I often forget that much wine is not vegetarian. They use egg whites, gelatin, and isinglass to clarify it. And while I'm all for using every part of the animal, I'd prefer it be used on something I'm not drinking.
This blog has some more information on animal products in wine, and links to further information. This blog has information on animal products in beer.
In last week's battle to see what paired best with food- wine, beer, or cocktails, wine came out the winner. In particular, the wines chosen by Emily Wines, Master Sommelier at Fifth Floor Restaurant in San Francisco, beat out the beer and cocktails pairings by other local experts as voted on by the diners in attendance.
I was rooting for cocktails, but from all accounts it was a close race. Congratulations to Ms. Wines. My spies who attended spoke:
"It was excellent- Friendly, well organized, great service."
"The food was divine, spirit selections from all three experts were spot
on, and the company around the table perfect. Everyone seemed to have a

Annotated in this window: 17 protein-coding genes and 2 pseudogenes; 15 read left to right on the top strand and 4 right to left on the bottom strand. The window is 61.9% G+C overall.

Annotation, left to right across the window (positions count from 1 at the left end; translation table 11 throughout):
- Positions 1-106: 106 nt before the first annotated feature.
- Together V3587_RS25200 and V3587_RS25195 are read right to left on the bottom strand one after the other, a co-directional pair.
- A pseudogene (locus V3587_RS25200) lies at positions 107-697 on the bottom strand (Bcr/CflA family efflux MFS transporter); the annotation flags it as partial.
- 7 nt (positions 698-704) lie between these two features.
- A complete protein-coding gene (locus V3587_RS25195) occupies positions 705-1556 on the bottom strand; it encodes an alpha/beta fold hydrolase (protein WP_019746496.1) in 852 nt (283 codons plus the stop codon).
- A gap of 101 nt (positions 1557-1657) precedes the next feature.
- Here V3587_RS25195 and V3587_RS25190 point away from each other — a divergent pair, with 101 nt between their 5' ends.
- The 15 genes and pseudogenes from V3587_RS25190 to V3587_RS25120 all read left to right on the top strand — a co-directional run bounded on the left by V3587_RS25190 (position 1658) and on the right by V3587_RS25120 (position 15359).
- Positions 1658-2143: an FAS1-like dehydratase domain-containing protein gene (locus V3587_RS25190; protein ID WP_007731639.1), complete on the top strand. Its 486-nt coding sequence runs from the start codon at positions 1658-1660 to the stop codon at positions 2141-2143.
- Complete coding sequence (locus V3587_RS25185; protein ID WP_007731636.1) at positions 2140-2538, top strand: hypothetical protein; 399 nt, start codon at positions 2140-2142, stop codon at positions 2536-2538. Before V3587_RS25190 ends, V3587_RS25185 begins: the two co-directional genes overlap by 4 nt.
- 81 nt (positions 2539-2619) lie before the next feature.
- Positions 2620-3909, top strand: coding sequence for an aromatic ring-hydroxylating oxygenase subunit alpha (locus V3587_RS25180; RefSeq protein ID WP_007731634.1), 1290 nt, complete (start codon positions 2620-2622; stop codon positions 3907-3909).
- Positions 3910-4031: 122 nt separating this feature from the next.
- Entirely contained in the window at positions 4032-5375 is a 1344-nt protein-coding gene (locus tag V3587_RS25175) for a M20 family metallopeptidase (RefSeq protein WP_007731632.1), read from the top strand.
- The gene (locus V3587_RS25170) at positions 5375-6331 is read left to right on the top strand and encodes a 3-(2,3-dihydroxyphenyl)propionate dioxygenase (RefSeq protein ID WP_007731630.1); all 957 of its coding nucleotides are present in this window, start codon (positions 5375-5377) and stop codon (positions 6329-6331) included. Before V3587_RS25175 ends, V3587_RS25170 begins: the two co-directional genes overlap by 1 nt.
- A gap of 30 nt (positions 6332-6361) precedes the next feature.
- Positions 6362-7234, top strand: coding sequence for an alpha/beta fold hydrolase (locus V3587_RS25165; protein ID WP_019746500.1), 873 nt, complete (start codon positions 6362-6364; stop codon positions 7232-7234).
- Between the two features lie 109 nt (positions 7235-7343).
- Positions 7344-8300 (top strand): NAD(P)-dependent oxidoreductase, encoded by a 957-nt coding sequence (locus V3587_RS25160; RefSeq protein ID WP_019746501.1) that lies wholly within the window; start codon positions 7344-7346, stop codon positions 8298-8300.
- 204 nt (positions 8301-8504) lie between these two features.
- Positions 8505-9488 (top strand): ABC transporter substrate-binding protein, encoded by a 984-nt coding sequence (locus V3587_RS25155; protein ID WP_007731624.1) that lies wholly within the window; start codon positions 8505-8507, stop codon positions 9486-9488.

wonderful time, I know I did. Wine took the evening, Emily's pairings were awesome. However, Dave
(beer) and Jacques were right there with her, I think only a point or
two ever separated them."
I also got word that the next "Three on Five" competition will take place Wednesday, December 17th. There will likely be different pairing experts competing this time- sake? scotch? champagne? We'll know closer to the event date.
Say you find yourself in a hotel room on a cold London night, caught in a bout of sleep-free jetlag, but prepared to take the edge off with a bottle of wine. Unfortunately, you forget to bring a corkscrew. You don't have any cash to tip room service for bringing one up. What do you do? WHAT DO YOU DO?
I can tell you what I did tonight. First, I paid the 20 dollar wi-fi fee (note to Cumberland Hotel- screw you!) and looked up a solution. The suggestions included banging it on a tree and using a hammer/screw. Having neither a tree nor a screw loose, I gathered materials from around the room.
I tried the banging method in several ways- held in my knees with a shoe, against the wall with a pillow, against the floor, an unturned chair, using the hotel bible. None of them worked. Then I moved on to stabbing at it. The cork was synthetic, and seemed designed specifically to thwart me. I did get a paper clip through the cork, but that didn't accomplish much. Various methods of bending it and trying to create a hook were failures as well. Then I tried to make a two-pronged wine key out of... two keys, but I couldn't get them into the sides of the cork at all. Neither could I get the handle of the coffee spoon into the side of the cork.